Six Red Flags that Signal a Wrong Personal Loan Lender

Six Red Flags that Signal a Wrong Personal Loan Lender

At least 50,000 people filed a fraud report with the Better Business Bureau in 2018. The median amount lost to these fraud schemes was about $152 per person. Unfortunately, many people have fallen prey to wrong lenders and lost thousands of shillings at a go. They have also lost their peace of mind and suffered the effects of stress as a result.

These reports were 10% more in 2017, and they cost the consumers over $905 million in losses. However, $63 million more was lost in such incidences in 2016. The Federal Trade Commission says that awareness and education amongst consumers partly caused a reduction in fraud. The law was also positively recognized for enforcing conditions that cut down on fraud. There is nevertheless a very high chance that you could fall prey to fraudsters, especially in the loan’s arena.

Are you at a higher risk of loan scams?

One in three people actually, fall victim to these fraudsters. A study done by the Wharton School of Business has researched on target age groups for scammers. Seniors, for instance, are a favorite hunting ground group for scammers. The Wharton researchers also did a Health and Retirement Study. Over 33% of their respondents had been subjected to financial fraud in a period of five years.

One third also said that fraudsters had used or attempted to use their checking accounts without permission. Today there exists a different group of fraudulent lenders. Their main target is a borrower who has been turned away by conventional lenders.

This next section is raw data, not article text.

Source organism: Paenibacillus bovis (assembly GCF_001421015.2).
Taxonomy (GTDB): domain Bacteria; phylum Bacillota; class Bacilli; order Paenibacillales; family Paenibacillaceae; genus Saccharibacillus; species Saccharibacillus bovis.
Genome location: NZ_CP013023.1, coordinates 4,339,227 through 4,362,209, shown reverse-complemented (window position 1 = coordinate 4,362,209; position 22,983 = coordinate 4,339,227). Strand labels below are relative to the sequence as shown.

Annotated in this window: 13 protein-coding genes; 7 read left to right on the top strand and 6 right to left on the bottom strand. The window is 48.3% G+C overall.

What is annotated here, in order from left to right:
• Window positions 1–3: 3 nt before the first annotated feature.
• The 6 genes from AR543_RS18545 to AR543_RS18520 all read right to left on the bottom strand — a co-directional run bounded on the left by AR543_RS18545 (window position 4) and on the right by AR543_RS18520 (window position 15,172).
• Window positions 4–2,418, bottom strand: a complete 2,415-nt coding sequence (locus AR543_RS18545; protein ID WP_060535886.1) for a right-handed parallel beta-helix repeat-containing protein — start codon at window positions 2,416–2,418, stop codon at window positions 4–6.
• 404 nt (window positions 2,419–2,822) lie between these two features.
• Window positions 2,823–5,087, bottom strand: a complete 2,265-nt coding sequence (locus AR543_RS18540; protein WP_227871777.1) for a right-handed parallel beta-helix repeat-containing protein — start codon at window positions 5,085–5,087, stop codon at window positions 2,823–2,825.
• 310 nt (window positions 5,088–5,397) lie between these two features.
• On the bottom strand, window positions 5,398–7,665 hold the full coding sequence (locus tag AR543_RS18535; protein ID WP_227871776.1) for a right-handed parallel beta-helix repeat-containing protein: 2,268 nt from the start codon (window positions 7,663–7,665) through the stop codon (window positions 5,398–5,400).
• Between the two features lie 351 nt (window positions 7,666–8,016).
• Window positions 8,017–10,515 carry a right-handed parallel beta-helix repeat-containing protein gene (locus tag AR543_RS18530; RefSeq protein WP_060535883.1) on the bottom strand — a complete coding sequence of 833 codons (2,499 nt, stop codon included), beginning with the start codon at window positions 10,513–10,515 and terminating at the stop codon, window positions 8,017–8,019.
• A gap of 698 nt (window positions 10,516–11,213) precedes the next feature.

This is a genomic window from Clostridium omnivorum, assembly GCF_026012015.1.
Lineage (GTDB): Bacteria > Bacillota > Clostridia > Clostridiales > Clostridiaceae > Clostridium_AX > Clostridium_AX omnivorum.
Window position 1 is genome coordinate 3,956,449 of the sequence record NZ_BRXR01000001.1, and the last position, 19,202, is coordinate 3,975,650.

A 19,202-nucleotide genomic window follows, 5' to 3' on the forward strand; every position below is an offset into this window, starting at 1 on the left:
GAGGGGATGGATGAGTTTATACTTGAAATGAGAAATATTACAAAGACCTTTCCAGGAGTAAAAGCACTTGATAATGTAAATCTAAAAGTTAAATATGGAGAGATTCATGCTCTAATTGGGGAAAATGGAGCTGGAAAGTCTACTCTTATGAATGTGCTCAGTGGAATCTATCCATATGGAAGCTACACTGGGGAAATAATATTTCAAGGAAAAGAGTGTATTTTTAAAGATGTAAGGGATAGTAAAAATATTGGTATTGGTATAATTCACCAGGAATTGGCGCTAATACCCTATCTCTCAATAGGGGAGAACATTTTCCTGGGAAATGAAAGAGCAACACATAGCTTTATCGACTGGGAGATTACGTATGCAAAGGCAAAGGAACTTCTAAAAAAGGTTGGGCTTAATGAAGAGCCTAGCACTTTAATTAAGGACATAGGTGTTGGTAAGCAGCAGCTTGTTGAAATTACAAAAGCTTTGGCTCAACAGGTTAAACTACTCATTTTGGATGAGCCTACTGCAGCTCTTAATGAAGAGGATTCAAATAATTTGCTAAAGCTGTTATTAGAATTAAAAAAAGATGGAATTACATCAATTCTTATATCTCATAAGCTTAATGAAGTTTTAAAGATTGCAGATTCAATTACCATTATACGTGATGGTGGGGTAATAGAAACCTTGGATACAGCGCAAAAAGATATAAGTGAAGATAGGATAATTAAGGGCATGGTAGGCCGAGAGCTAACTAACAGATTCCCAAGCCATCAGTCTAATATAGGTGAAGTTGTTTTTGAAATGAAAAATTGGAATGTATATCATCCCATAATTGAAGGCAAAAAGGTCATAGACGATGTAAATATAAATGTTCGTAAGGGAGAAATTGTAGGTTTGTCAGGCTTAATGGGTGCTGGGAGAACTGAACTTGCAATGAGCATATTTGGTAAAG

If you have a low FICO score, the chances are that your bank or credit union will deny you a loan. Fortunately, some alternative lenders can give you credit under such conditions. The problem surfaces when looking for a legitimate personal lender.

A personal loan lender is going to be part of your financial life once you have initialized the lending process. They will be featuring predominantly in the processing of your repayments. If you are going to have a problem, their customer service department is the team you will turn to for help.

This is the entity you will also be sending hundreds or perhaps thousands of dollars too in interest charges. It is a relationship, therefore that needs to be professional. In a market filled with shadowy scams and you need to be aware of the red flags. This may include;

Lenders with a no credit check loan claim

When it comes to gauging risky borrowers, both online and conventional lenders, all turn to credit bureaus. The report that they will receive from these bodies will determine how much interest they should charge you for the advance. Any lender, therefore, who claims to use innovative technology to estimate the interest charged on credit is one you should avoid.

Some claim that they gauge credit history through social media data or surveys. A legitimate lender will go through this lending process, much like a bank. Instead of a hard credit check, they will perform a soft check. This type of credit history verification does not feature in your report. It will therefore not have a negative impact on it. If you are getting an advance from a traditional bank, they will perform the hard type of inquiry once you consent to it.

Remember though that payday lenders will perform a soft check but will charge sky-high interest charges. Their advances are, however, also short term in nature, payable in two weeks or a month. Make sure to check direct lender charge quickly for high costs to ensure that they can stay afloat if the borrowers default on repayments.